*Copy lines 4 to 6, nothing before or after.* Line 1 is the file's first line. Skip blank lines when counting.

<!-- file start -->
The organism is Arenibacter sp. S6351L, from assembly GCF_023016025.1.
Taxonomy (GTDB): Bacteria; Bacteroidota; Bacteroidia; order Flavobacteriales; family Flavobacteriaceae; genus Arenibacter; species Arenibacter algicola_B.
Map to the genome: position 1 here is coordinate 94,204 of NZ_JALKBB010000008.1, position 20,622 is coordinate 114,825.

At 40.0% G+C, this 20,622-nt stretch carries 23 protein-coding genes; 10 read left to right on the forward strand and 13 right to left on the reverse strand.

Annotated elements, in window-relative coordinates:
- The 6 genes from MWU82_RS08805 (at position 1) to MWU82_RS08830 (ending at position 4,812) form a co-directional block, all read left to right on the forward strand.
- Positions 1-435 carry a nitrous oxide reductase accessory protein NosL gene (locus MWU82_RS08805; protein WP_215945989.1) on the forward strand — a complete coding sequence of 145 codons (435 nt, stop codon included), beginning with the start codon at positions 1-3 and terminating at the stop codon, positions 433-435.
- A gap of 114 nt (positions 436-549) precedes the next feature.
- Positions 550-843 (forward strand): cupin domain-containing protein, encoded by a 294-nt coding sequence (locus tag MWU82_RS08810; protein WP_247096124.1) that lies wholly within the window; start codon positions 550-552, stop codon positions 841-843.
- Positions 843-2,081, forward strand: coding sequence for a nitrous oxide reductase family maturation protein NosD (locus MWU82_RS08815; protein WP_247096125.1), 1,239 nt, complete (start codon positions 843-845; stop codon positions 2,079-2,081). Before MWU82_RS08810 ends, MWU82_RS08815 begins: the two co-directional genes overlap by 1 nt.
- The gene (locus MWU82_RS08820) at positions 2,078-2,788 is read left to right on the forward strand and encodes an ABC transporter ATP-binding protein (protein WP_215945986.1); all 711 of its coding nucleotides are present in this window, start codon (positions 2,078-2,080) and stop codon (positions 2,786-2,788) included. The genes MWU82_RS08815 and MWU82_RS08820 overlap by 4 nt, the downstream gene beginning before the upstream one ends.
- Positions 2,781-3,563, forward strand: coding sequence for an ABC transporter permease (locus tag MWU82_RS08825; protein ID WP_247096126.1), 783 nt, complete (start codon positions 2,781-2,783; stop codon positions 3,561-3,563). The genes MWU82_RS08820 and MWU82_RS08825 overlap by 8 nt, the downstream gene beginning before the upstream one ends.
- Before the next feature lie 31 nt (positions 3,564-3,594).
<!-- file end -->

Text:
At 40.0% G+C, this 20,622-nt stretch carries 23 protein-coding genes; 10 read left to right on the forward strand and 13 right to left on the reverse strand.

Annotated elements, in window-relative coordinates:
- The 6 genes from MWU82_RS08805 (at position 1) to MWU82_RS08830 (ending at position 4,812) form a co-directional block, all read left to right on the forward strand.